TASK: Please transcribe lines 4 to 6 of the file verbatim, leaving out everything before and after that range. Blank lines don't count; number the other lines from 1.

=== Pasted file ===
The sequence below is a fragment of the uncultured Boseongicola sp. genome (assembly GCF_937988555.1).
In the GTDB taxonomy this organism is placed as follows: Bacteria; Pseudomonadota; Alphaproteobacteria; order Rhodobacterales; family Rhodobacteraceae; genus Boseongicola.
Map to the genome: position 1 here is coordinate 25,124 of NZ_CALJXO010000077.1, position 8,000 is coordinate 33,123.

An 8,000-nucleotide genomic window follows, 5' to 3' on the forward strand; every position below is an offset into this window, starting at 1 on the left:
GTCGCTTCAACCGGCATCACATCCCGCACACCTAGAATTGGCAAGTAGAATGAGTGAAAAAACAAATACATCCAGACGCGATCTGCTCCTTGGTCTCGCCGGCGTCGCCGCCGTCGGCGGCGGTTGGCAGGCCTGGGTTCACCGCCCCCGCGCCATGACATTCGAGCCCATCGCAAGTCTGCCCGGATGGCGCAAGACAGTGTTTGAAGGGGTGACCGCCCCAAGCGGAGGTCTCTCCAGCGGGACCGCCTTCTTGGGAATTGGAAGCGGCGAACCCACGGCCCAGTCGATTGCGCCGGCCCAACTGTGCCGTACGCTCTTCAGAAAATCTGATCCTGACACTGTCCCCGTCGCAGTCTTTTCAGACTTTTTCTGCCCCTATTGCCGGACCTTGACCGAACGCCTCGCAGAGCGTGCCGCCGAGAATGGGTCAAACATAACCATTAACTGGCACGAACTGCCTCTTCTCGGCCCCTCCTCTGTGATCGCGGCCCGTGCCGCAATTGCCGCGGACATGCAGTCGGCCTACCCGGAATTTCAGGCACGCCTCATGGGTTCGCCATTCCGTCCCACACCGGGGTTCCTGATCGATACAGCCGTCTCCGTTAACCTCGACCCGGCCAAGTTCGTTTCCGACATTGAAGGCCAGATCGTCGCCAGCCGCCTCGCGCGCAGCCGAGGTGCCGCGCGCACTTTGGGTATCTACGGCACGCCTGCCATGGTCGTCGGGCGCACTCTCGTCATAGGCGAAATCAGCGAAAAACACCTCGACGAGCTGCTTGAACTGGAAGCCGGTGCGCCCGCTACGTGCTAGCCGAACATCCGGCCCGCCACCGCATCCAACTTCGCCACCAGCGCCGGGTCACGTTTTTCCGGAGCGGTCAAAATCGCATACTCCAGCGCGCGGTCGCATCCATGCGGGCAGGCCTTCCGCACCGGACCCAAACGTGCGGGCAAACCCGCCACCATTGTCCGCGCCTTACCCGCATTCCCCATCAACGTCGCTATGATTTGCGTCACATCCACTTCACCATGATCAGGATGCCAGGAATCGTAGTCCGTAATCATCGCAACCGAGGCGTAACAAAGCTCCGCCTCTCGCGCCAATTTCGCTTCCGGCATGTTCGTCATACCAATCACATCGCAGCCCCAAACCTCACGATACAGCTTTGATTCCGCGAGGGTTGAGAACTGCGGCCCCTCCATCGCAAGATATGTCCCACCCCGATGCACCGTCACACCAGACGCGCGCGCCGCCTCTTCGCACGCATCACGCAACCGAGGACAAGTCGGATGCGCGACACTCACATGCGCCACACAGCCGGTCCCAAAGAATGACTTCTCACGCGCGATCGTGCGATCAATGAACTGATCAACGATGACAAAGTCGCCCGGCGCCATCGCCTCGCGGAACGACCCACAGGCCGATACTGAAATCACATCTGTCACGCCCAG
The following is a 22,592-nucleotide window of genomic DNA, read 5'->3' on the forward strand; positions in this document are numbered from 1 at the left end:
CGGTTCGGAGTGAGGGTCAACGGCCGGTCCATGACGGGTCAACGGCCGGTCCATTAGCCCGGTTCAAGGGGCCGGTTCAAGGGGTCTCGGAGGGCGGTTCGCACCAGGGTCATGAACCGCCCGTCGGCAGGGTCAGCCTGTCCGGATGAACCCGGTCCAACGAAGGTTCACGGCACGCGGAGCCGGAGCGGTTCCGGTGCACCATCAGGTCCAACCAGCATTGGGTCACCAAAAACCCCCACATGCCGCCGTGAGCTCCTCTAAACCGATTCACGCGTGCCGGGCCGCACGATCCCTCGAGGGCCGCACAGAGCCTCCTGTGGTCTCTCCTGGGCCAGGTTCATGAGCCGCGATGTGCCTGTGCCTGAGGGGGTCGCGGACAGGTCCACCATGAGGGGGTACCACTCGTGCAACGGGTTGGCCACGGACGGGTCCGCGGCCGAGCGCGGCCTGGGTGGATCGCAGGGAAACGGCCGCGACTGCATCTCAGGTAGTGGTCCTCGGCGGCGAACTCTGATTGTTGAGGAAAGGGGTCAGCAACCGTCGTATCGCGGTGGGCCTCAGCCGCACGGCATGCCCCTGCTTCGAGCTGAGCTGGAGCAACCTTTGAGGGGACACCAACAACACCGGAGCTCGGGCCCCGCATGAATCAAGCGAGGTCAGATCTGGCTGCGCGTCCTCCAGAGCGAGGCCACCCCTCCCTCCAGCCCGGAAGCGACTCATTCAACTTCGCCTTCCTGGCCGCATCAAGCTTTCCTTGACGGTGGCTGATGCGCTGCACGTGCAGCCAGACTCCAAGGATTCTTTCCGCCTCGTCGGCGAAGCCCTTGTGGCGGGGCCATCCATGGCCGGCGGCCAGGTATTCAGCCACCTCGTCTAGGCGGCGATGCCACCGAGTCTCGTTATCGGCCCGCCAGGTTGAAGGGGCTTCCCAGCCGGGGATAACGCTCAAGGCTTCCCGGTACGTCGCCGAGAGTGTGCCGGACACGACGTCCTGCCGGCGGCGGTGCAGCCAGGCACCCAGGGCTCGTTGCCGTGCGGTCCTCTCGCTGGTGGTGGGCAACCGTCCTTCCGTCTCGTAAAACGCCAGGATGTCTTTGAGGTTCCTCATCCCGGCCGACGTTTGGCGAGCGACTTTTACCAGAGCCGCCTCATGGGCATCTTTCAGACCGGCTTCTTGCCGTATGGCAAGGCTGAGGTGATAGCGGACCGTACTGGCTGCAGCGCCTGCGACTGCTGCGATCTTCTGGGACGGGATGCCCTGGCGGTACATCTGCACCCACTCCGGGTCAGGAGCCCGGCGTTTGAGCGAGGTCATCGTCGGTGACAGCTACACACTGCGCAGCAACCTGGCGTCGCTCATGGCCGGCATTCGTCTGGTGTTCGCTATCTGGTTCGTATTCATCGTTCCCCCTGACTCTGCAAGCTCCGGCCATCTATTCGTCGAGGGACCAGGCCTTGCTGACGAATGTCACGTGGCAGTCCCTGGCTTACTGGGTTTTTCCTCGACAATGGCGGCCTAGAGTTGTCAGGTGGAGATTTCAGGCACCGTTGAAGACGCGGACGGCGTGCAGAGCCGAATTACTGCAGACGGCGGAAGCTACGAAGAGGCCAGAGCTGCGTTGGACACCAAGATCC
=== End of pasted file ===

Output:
An 8,000-nucleotide genomic window follows, 5' to 3' on the forward strand; every position below is an offset into this window, starting at 1 on the left:
GTCGCTTCAACCGGCATCACATCCCGCACACCTAGAATTGGCAAGTAGAATGAGTGAAAAAACAAATACATCCAGACGCGATCTGCTCCTTGGTCTCGCCGGCGTCGCCGCCGTCGGCGGCGGTTGGCAGGCCTGGGTTCACCGCCCCCGCGCCATGACATTCGAGCCCATCGCAAGTCTGCCCGGATGGCGCAAGACAGTGTTTGAAGGGGTGACCGCCCCAAGCGGAGGTCTCTCCAGCGGGACCGCCTTCTTGGGAATTGGAAGCGGCGAACCCACGGCCCAGTCGATTGCGCCGGCCCAACTGTGCCGTACGCTCTTCAGAAAATCTGATCCTGACACTGTCCCCGTCGCAGTCTTTTCAGACTTTTTCTGCCCCTATTGCCGGACCTTGACCGAACGCCTCGCAGAGCGTGCCGCCGAGAATGGGTCAAACATAACCATTAACTGGCACGAACTGCCTCTTCTCGGCCCCTCCTCTGTGATCGCGGCCCGTGCCGCAATTGCCGCGGACATGCAGTCGGCCTACCCGGAATTTCAGGCACGCCTCATGGGTTCGCCATTCCGTCCCACACCGGGGTTCCTGATCGATACAGCCGTCTCCGTTAACCTCGACCCGGCCAAGTTCGTTTCCGACATTGAAGGCCAGATCGTCGCCAGCCGCCTCGCGCGCAGCCGAGGTGCCGCGCGCACTTTGGGTATCTACGGCACGCCTGCCATGGTCGTCGGGCGCACTCTCGTCATAGGCGAAATCAGCGAAAAACACCTCGACGAGCTGCTTGAACTGGAAGCCGGTGCGCCCGCTACGTGCTAGCCGAACATCCGGCCCGCCACCGCATCCAACTTCGCCACCAGCGCCGGGTCACGTTTTTCCGGAGCGGTCAAAATCGCATACTCCAGCGCGCGGTCGCATCCATGCGGGCAGGCCTTCCGCACCGGACCCAAACGTGCGGGCAAACCCGCCACCATTGTCCGCGCCTTACCCGCATTCCCCATCAACGTCGCTATGATTTGCGTCACATCCACTTCACCATGATCAGGATGCCAGGAATCGTAGTCCGTAATCATCGCAACCGAGGCGTAACAAAGCTCCGCCTCTCGCGCCAATTTCGCTTCCGGCATGTTCGTCATACCAATCACATCGCAGCCCCAAACCTCACGATACAGCTTTGATTCCGCGAGGGTTGAGAACTGCGGCCCCTCCATCGCAAGATATGTCCCACCCCGATGCACCGTCACACCAGACGCGCGCGCCGCCTCTTCGCACGCATCACGCAACCGAGGACAAGTCGGATGCGCGACACTCACATGCGCCACACAGCCGGTCCCAAAGAATGACTTCTCACGCGCGATCGTGCGATCAATGAACTGATCAACGATGACAAAGTCGCCCGGCGCCATCGCCTCGCGGAACGACCCACAGGCCGATACTGAAATCACATCTGTCACGCCCAG
The following is a 22,592-nucleotide window of genomic DNA, read 5'->3' on the forward strand; positions in this document are numbered from 1 at the left end: